ASN's Mission

To create a world without kidney diseases, the ASN Alliance for Kidney Health elevates care by educating and informing, driving breakthroughs and innovation, and advocating for policies that create transformative changes in kidney medicine throughout the world.

learn more

Contact ASN

1401 H St, NW, Ste 900, Washington, DC 20005


The Latest on X

Kidney Week

Please note that you are viewing an archived section from 2023 and some content may be unavailable. To unlock all content for 2023, please visit the archives.

Abstract: SA-PO717

A Case of Iatrogenic Hyponatremia from Adrenal Insufficiency

Session Information

Category: Fluid, Electrolytes, and Acid-Base Disorders

  • 1102 Fluid, Electrolyte, and Acid-Base Disorders: Clinical


  • Zou, Guangchen, Johns Hopkins University, Baltimore, Maryland, United States

Adrenal insufficiency can cause hypersecretion of ADH and lead to hyponatremia. A patient with panhypopituitarism developed severe hyponatremia when hydrocortisone were inadvertently held.

Case Description

A 47-year-old male was admitted for aspiration pneumonia. He had medulloblastoma in his teens and had resection and radiation therapy complicated by panhypopituitarism, and recurrent ischemic strokes with residual right-sided hemiparesis. He was on levothyroxine, hydrocortisone, aspirin, clopidogrel and pravastatin at home. Pneumonia improved and he had a percutaneous gastrostomy tube placed. He was then NPO for a gastric emptying study and his hydrocortisone was inadvertently held and not restarted afterwards. He was restarted on continuous tube feeding (Osmolite 1.2 at 55 ml/h) along with enteral water flushes (150 ml q4h). His sodium was normal since admission for 14 days but dropped from 142 to 117 over 3 days. Systolic blood pressure were 100s-140s. Creatinine was 0.4 mg/dL and potassium was 4.6 mmol/L. Urine sodium was 193 mmol/L, potassium was 37.7 mmol/L and osmolality of 577 mOsm/Kg. Tube feeding were held and he was restarted on hydrocortisone. He was edematous and was given IV furosemide 20 daily. His sodium improved and repeat urine studies 3 days later showed urine sodium of 24 mmol/L. He was later restarted on tube feeding with TwoCal HN. Sodium level remained within normal range 2 weeks later. He was discharged to a skilled nursing facility.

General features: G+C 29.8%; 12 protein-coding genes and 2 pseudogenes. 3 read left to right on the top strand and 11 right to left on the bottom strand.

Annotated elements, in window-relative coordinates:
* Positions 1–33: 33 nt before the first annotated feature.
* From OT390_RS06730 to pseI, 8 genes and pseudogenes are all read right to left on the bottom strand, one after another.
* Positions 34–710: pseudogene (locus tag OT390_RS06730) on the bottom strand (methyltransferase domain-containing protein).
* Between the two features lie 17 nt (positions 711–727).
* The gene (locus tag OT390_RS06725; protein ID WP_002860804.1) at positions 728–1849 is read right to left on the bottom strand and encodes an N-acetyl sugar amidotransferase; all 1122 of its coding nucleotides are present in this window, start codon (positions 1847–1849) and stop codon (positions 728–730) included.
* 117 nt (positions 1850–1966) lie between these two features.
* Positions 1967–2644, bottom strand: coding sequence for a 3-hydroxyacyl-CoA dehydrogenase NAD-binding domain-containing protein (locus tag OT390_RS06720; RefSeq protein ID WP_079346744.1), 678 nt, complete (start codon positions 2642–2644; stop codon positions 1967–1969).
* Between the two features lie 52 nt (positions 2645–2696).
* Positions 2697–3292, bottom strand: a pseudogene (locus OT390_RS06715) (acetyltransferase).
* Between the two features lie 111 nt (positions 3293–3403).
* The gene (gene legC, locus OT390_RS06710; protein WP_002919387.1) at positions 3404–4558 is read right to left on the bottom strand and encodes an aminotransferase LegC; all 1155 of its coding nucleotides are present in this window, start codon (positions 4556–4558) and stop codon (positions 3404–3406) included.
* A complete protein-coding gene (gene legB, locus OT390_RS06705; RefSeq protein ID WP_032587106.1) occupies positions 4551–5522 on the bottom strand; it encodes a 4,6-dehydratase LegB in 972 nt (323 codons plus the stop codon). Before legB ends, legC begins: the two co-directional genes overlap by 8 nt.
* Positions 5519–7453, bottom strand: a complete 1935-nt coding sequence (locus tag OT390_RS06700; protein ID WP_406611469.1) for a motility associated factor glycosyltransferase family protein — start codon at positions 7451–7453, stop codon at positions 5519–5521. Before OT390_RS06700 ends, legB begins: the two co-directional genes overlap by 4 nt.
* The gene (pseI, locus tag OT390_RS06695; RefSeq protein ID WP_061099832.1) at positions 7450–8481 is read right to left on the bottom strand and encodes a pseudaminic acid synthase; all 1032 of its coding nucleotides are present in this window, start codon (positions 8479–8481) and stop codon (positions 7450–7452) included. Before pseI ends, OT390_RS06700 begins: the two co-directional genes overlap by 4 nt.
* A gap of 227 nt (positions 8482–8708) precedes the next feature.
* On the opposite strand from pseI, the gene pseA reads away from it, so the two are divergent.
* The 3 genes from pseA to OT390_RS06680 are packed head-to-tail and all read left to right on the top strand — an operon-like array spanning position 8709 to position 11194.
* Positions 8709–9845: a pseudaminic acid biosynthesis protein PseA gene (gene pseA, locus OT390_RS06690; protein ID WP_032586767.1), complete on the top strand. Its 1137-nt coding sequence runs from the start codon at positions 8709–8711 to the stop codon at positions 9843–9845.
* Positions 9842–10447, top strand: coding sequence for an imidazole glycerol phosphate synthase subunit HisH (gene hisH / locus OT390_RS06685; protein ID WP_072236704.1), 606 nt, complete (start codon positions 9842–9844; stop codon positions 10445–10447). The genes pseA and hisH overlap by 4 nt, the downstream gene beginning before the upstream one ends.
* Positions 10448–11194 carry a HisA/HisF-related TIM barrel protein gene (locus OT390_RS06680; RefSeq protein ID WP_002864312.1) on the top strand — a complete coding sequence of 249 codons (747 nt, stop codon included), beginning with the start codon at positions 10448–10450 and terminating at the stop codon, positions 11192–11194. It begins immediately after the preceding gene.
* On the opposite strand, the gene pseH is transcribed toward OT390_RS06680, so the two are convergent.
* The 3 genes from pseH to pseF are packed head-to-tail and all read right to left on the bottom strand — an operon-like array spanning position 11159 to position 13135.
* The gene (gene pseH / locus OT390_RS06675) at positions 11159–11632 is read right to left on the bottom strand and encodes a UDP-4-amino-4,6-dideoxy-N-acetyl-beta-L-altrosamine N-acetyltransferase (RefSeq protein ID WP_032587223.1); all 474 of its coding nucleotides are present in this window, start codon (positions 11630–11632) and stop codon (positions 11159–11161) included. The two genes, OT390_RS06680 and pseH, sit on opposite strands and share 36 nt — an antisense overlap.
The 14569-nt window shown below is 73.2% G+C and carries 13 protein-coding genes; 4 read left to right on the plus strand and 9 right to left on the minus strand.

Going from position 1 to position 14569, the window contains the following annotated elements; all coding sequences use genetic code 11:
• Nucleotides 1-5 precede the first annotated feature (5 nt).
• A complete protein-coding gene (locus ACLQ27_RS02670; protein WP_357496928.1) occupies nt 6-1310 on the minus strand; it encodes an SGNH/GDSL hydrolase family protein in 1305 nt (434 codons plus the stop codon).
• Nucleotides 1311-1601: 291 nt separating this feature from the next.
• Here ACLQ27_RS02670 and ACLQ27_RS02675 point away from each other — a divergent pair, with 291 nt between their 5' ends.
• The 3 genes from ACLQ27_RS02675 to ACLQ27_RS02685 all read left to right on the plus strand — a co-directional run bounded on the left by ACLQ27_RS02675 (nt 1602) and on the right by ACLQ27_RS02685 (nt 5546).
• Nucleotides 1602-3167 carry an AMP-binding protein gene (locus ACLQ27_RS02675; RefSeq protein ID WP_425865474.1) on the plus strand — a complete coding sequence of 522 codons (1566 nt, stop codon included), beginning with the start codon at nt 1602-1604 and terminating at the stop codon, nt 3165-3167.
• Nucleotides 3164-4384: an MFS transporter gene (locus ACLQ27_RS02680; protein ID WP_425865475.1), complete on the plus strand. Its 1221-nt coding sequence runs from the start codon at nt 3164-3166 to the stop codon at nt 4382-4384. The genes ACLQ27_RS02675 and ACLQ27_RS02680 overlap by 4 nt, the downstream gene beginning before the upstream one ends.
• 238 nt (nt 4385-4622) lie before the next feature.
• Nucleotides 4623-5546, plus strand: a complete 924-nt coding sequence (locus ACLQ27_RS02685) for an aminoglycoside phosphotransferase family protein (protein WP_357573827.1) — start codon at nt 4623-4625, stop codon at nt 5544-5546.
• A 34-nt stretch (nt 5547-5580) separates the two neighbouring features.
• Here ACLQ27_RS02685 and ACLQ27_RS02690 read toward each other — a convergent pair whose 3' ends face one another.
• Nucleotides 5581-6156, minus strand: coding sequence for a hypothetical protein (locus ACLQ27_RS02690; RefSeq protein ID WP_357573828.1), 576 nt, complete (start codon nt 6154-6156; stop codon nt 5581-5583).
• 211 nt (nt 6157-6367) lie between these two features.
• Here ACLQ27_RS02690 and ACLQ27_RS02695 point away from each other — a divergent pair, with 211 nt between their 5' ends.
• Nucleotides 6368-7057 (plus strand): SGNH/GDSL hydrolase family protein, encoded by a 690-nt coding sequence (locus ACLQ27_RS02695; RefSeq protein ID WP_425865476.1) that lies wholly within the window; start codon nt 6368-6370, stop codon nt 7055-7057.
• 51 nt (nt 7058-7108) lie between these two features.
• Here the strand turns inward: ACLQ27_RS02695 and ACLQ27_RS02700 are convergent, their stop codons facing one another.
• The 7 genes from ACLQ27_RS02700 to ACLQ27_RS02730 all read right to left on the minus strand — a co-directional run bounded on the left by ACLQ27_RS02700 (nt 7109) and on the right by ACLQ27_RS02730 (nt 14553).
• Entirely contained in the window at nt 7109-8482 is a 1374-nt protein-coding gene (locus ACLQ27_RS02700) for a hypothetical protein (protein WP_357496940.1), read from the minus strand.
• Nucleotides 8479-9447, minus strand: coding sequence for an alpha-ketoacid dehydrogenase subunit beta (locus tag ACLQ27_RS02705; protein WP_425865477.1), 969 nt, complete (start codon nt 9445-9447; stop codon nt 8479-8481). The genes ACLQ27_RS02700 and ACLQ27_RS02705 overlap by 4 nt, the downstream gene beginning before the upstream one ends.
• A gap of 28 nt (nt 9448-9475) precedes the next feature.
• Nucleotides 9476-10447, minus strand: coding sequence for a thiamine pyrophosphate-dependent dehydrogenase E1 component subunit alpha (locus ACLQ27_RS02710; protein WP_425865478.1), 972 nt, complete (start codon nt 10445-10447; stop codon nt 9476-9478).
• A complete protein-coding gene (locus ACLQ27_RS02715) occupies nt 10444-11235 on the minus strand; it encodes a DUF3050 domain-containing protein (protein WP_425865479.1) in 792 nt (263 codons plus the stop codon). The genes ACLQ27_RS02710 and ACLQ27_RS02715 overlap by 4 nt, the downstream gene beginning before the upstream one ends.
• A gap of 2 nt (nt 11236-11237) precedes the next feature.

Serum sodium dropped when his hydrocortisone was held while being started on tube feeding. Very high urine sodium level which decreased after restarting hydrocortisone were consistent with SIADH from adrenal insufficiency.

Clinicians should be careful not to withhold hydrocortisone inadvertently for patients with adrenal insufficiency. For patients with SIADH, serum sodium level should be carefully monitored when they are being started on tube-feeding.

Figure 1. Serum sodium trend. Last dose of hydrocortisone was 14 h before time 0. Hydrocrotisone restarted at 106 h.